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GROWER STORIES

HIRSCH VINEYARDS

Kevin Hart

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California Dreamin' with Hirsch Vineyards

After dropping out of Colombia, David Hirsch took off on a California dreamin’ journey in the free-spirited 1970s. A perhaps unlikely career choice—women’s fashion—led him often to Paris, where he fell in love with Burgundy wine. Still a hippy tree-hugger, in 1978, Hirsch headed north to the Sonoma Coast and bought a 1,000-acre sheep ranch that was once a redwood forest. He planned to restore the land to its pre-logged healthy state and plant a few vines (Pinot Noir and Riesling) as a side project. The property was pretty cheap at the time. After all, no one wanted to be in this remote area. It was seemingly uninhabitable, perched on a ridge overlooking the Pacific Ocean and the capricious tectonic plates of the San Andreas Fault.

I will always remember my first trip up to the vineyards. I traveled out west with a group of wine collectors to show them what I consider to be some of the most stunning vineyards, not just in the New World, but anywhere. At 1500 feet in elevation and only 3 miles from the coast, you truly feel isolated in a world so different from what you would imagine to be California Wine Country. The Hirsch mailbox is 6 miles from the property on a dusty road. More than once I have waited patiently for 15 minutes for cattle to pass in front of my car, only to continue on my way through the backcountry of the Sonoma Coast.

In his years working the land, Hirsch came to understand the power of the soil, parcel by parcel. So did the winemakers who purchased his grapes. The soil spun its own tale: deep layers of volcanic, sandstone and clay soils, all topped with a surface layer of forest soil left behind by the now-defunct logging companies. In his own words, “What you’re tasting is a support vehicle to heal the place” (Wine & Spirits, 2018). Hirsch turned California on its head with his revolutionary talk of terroirUnlike many vineyards around the world with only a few soil types, Hirsch's land spans over 44 different soils due to the colliding plates of the San Andreas Fault. This variety of soils, paired with the climate and intense influence of the coast, creates wines in a world of their own.

After about a decade, Hirsch quit his day job to develop 72 vineyard acres. For years, the limited fruit was sold to some of the most sought-after wineries in Sonoma to make Pinot Noir. William Seylem, Kistler and Littorai to name a few. In 2002, Hirsch decided to make his own wines. The family felt this was the next step in truly understanding the terroir. They would not only grow the grapes with passionate farming but also translate their unique qualities all the way through bottling. The rest is history. David Hirsch has become the undisputed Pinot pioneer of the Sonoma Coast, and founder of the original winery in what is now the Fort Ross American Viticultural Area (AVA).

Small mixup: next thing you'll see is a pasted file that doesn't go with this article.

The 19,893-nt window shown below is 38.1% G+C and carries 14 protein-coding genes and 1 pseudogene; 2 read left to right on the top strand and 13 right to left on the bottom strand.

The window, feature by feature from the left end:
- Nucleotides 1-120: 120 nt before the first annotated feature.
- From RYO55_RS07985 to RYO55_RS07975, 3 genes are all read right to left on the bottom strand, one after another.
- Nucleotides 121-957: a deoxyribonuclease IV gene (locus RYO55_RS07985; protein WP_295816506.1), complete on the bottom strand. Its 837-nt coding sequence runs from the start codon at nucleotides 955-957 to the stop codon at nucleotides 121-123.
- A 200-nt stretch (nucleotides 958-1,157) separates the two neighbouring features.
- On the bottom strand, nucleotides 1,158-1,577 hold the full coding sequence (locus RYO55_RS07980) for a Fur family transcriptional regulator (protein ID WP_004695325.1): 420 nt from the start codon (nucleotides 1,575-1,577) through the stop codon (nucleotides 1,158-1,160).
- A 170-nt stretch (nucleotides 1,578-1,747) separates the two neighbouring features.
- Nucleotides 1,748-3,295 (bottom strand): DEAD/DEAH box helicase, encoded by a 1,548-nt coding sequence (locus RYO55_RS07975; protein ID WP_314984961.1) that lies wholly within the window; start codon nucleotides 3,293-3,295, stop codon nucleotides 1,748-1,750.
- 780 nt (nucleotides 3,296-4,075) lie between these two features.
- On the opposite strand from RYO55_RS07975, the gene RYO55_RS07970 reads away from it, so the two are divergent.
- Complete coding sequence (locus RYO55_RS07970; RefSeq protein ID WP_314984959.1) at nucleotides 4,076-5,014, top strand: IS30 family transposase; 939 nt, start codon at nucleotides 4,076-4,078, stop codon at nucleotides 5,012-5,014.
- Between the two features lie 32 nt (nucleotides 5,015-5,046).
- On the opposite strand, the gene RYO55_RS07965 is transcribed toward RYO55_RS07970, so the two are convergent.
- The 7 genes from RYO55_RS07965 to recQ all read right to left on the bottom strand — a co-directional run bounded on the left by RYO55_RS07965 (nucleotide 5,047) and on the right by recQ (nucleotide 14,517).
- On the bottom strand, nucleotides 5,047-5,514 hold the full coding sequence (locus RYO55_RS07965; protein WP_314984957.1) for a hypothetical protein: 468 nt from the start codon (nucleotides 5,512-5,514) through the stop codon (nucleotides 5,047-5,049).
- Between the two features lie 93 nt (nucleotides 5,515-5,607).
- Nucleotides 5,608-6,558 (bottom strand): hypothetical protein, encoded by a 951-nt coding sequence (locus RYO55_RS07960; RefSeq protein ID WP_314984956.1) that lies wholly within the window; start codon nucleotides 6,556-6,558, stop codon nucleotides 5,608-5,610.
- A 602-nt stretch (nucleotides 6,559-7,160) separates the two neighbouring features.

Daughter Jasmine is now the general manager of Hirsch Vineyards. She definitely inherited her father’s pioneering spirit and has turned into a dear friend and mentor to Hart & Cru. She cares about loyalty and integrity in all things in her life. I am fortunate to have stood beside her at the old vine parcel, watching the fog roll in from Pacific before it stops just at the bottom of the vines and hovers at the base of the hills. There are few experiences that have shown me what true terroir is as powerfully as what I have experienced walking the vines at Hirsch Vineyards and now, personally collecting these wines for the last 7 years.

 
“Seduction along fault lines and whale paths…
purity of fruit, firmness of purpose, a sense of place.”
— Hugh Johnson World of Fine Wine (2015)
 

SAN ANDREAS FAULT 2014

. . . . . . . . . . . . . $70 ( 375ml $40)

100% Pinot Noir

The San Andreas Fault Estate Pinot Noir is the flagship wine from Hirsch, and the wine that represents the summation of the complex vineyard. David Hirsch says if you drink only one of his wines this should be it. 100% estate, 100% Hirsch. 

East Ridge 2014

. . . . . . . . . . . . . $100

100% Pinot Noir

David Hirsch began planting the East Ridge in 1990. It is a topographically distinct microsite within the Hirsch Vineyard, sloping steeply into an eastern canyon. Fog gathers in the canyon at night; and during the day, the cool ocean breezes circulate amongst the vines. However, it is often the first place the fog burns off in the morning, making it a relatively warmer site compared with the rest of Hirsch.  

RESERVE 2013

. . . . . . . . . . . . . $100

100% Pinot Noir

David Hirsch dreamed for many years of making a reserve pinot noir from his vines. Since our first Reserve in 2009, the family has endeavored to capture the most complete and powerful expression of the Hirsch Vineyard through selecting its very best and oldest vineyard blocks for this wine.

 
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